How Iranian Oil Tankers Keep Syria’s War Machine Alive
It’s no secret that Iran provides critical support to Syrian President Bashar al-Assad. The trouble comes in trying to figure out how much Iran spends and what that support actually looks like.
Estimates of Iran’s largesse vary considerably depending on who you ask, as my Bloomberg View colleague Eli Lake reported earlier this month. The United Nations’ special envoy for Syria, Staffan de Mistura, believes Iran spends about $6 billion annually propping up the Assad regime. Others believe that when you factor in Iran’s support for Hezbollah, which provides fighters to Assad, the number gets closer to $15 billion or $20 billion a year.
No matter the monetary total, a key component of Iran’s support for Assad is crude oil shipments. Syria once had a surplus of crude and even exported small amounts from its oil fields in the east. The civil war that broke out in 2011 has ravaged Syria’s crude production, which fell from about 400,000 barrels a day to roughly 20,000 barrels, according to recent estimates from the U.S. Department of Energy.
Last summer, meanwhile, the U.S. Department of State confirmed what many had suspected: Iran was helping to make up that shortfall by sending oil directly to Syria. The frequency of those shipments has remained largely unclear. New Bloomberg analysis of tanker movement suggests Iran has sent about 10 million barrels of crude to Syria so far this year—or about 60,000 barrels a day. With oil prices averaging $59 a barrel over the past six months, that’s about $600 million in aid since January.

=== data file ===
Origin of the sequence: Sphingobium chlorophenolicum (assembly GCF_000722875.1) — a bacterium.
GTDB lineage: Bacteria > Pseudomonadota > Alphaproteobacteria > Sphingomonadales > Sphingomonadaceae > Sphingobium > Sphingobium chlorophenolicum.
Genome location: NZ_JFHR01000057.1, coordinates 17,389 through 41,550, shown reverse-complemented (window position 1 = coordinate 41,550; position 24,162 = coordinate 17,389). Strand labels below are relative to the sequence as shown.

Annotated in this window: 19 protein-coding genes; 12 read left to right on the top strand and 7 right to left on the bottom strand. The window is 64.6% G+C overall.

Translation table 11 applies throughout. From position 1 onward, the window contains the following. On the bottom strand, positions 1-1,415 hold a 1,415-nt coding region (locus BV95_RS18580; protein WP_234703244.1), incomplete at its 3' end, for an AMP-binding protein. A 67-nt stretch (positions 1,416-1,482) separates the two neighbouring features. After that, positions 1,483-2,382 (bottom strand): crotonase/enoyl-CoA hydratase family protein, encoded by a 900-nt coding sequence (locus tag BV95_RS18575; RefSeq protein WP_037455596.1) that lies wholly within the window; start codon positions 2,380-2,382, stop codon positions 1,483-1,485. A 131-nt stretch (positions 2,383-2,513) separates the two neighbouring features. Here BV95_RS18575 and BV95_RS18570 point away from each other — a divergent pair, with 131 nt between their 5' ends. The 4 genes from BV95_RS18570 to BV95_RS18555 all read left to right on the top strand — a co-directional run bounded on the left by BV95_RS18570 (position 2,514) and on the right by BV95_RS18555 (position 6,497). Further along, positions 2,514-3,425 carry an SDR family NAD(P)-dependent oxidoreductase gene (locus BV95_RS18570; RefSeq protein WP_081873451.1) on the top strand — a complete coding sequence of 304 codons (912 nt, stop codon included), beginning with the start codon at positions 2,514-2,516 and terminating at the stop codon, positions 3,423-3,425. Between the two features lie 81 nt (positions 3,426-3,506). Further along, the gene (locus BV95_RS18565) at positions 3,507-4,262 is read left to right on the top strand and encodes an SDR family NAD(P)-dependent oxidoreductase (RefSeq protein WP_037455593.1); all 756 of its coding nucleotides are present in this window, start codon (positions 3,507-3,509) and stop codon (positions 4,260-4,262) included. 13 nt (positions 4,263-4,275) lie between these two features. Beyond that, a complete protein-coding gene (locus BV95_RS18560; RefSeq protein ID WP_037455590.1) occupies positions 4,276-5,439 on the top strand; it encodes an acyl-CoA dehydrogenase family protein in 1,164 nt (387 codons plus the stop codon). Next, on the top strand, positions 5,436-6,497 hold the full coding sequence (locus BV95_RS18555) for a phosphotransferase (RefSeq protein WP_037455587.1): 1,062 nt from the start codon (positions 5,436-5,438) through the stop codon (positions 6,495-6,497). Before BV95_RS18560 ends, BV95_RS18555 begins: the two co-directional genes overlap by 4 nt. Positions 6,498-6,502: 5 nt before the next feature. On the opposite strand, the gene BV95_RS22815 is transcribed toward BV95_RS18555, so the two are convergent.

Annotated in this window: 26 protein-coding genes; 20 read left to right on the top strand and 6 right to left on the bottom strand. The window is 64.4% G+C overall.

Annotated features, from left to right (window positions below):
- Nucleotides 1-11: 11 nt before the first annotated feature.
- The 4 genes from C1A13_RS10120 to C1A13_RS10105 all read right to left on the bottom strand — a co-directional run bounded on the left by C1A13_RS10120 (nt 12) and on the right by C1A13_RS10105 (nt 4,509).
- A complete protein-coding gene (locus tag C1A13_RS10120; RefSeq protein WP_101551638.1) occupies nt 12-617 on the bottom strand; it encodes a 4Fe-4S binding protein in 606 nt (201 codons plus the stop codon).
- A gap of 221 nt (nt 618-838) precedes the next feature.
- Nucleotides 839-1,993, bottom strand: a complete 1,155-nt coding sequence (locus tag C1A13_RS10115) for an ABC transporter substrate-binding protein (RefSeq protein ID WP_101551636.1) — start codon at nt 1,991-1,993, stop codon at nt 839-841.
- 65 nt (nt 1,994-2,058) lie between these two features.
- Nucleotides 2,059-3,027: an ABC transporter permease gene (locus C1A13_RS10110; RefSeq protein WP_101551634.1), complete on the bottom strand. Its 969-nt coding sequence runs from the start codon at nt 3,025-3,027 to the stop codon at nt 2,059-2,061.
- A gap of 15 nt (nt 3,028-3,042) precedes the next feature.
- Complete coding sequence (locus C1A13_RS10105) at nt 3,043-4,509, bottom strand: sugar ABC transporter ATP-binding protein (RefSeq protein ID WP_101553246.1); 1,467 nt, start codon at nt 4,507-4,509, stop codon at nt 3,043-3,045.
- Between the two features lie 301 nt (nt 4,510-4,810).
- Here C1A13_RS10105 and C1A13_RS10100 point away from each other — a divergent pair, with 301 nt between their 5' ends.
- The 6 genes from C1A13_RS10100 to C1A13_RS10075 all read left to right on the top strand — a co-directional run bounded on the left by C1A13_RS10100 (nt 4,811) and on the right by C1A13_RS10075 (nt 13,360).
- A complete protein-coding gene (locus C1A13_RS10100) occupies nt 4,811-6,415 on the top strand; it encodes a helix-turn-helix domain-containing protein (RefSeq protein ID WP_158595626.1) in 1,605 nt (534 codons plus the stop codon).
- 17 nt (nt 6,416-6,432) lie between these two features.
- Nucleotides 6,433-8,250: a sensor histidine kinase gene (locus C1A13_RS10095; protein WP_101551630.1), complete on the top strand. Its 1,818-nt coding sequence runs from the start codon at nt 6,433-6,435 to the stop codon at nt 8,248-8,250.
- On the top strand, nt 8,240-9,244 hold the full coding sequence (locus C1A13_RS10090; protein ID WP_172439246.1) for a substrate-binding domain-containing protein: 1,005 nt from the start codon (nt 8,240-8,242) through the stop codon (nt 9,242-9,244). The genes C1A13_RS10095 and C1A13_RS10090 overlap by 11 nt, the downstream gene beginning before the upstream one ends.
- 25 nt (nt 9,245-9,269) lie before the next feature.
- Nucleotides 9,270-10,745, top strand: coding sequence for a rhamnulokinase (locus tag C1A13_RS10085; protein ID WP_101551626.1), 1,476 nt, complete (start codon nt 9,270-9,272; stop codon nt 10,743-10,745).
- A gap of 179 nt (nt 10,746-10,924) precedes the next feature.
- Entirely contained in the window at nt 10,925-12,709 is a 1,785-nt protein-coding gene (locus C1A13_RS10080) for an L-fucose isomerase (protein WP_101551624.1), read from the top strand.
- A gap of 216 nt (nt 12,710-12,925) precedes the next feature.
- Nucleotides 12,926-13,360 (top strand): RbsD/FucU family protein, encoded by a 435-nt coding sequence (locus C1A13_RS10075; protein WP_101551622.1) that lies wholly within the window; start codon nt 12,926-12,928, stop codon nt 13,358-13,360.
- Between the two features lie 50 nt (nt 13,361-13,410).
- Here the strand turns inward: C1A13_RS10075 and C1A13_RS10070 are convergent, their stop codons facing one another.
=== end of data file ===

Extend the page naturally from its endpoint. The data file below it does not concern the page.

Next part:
So far this year, according to Bloomberg analysis, a total of 10 vessels have traveled from Iran to the Syrian port of Banias, which is still controlled by the Assad regime. The tankers appear to leave from one of two Iranian island ports, Kharg or Sirri, both in the Persian Gulf. The voyages last about two to three weeks and take the ships through the Strait of Hormuz, around the Arabian Peninsula, up the Red Sea, and through the Suez Canal.
Iran is using just three tankers to send oil to Syria, all of them classified as Suezmax tankers capable of hauling 1 million barrels each. These are the biggest class of ships that can get through the Suez Canal with a full load. The most recent delivery appears to have been made on May 26, when the tanker Amin delivered about 1 million barrels to Banias. A second ship, the Tour 2, arrived in Banias on June 16 and is currently anchored just offshore with an apparent delivery of crude. Below is a chart of the Tour 2’s route from Iran to Syria over the past month.
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